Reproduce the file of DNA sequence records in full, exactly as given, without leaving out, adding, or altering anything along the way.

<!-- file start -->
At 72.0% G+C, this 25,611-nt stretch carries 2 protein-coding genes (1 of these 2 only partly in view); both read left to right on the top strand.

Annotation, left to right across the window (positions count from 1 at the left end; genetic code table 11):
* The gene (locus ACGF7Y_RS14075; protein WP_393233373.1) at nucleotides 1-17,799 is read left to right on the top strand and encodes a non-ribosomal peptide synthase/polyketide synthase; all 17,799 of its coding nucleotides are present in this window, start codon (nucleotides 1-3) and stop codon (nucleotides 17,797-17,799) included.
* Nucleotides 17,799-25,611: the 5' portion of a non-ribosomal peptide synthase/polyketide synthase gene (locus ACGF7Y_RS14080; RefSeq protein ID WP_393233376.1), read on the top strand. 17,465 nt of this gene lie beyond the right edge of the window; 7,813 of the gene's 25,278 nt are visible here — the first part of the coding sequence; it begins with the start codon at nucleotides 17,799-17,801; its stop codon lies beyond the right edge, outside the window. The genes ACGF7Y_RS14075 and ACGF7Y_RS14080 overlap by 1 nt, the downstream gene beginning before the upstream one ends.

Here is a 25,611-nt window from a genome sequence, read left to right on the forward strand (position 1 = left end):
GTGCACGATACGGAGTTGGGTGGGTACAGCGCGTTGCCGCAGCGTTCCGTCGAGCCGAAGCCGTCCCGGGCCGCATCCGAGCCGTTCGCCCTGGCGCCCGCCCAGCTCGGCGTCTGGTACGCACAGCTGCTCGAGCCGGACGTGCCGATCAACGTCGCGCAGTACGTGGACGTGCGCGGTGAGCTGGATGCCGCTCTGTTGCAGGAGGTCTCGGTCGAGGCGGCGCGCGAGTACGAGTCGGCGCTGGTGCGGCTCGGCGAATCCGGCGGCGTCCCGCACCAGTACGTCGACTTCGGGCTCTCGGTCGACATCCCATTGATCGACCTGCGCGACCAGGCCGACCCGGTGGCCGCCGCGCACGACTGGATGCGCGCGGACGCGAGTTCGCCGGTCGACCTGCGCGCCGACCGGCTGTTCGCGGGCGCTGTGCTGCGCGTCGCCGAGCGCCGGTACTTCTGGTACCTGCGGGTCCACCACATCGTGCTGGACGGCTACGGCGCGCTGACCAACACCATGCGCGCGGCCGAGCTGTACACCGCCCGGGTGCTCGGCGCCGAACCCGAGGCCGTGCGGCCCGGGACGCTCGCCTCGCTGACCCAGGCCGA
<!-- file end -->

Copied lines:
At 72.0% G+C, this 25,611-nt stretch carries 2 protein-coding genes (1 of these 2 only partly in view); both read left to right on the top strand.

Annotation, left to right across the window (positions count from 1 at the left end; genetic code table 11):
* The gene (locus ACGF7Y_RS14075; protein WP_393233373.1) at nucleotides 1-17,799 is read left to right on the top strand and encodes a non-ribosomal peptide synthase/polyketide synthase; all 17,799 of its coding nucleotides are present in this window, start codon (nucleotides 1-3) and stop codon (nucleotides 17,797-17,799) included.
* Nucleotides 17,799-25,611: the 5' portion of a non-ribosomal peptide synthase/polyketide synthase gene (locus ACGF7Y_RS14080; RefSeq protein ID WP_393233376.1), read on the top strand. 17,465 nt of this gene lie beyond the right edge of the window; 7,813 of the gene's 25,278 nt are visible here — the first part of the coding sequence; it begins with the start codon at nucleotides 17,799-17,801; its stop codon lies beyond the right edge, outside the window. The genes ACGF7Y_RS14075 and ACGF7Y_RS14080 overlap by 1 nt, the downstream gene beginning before the upstream one ends.

Here is a 25,611-nt window from a genome sequence, read left to right on the forward strand (position 1 = left end):
GTGCACGATACGGAGTTGGGTGGGTACAGCGCGTTGCCGCAGCGTTCCGTCGAGCCGAAGCCGTCCCGGGCCGCATCCGAGCCGTTCGCCCTGGCGCCCGCCCAGCTCGGCGTCTGGTACGCACAGCTGCTCGAGCCGGACGTGCCGATCAACGTCGCGCAGTACGTGGACGTGCGCGGTGAGCTGGATGCCGCTCTGTTGCAGGAGGTCTCGGTCGAGGCGGCGCGCGAGTACGAGTCGGCGCTGGTGCGGCTCGGCGAATCCGGCGGCGTCCCGCACCAGTACGTCGACTTCGGGCTCTCGGTCGACATCCCATTGATCGACCTGCGCGACCAGGCCGACCCGGTGGCCGCCGCGCACGACTGGATGCGCGCGGACGCGAGTTCGCCGGTCGACCTGCGCGCCGACCGGCTGTTCGCGGGCGCTGTGCTGCGCGTCGCCGAGCGCCGGTACTTCTGGTACCTGCGGGTCCACCACATCGTGCTGGACGGCTACGGCGCGCTGACCAACACCATGCGCGCGGCCGAGCTGTACACCGCCCGGGTGCTCGGCGCCGAACCCGAGGCCGTGCGGCCCGGGACGCTCGCCTCGCTGACCCAGGCCGA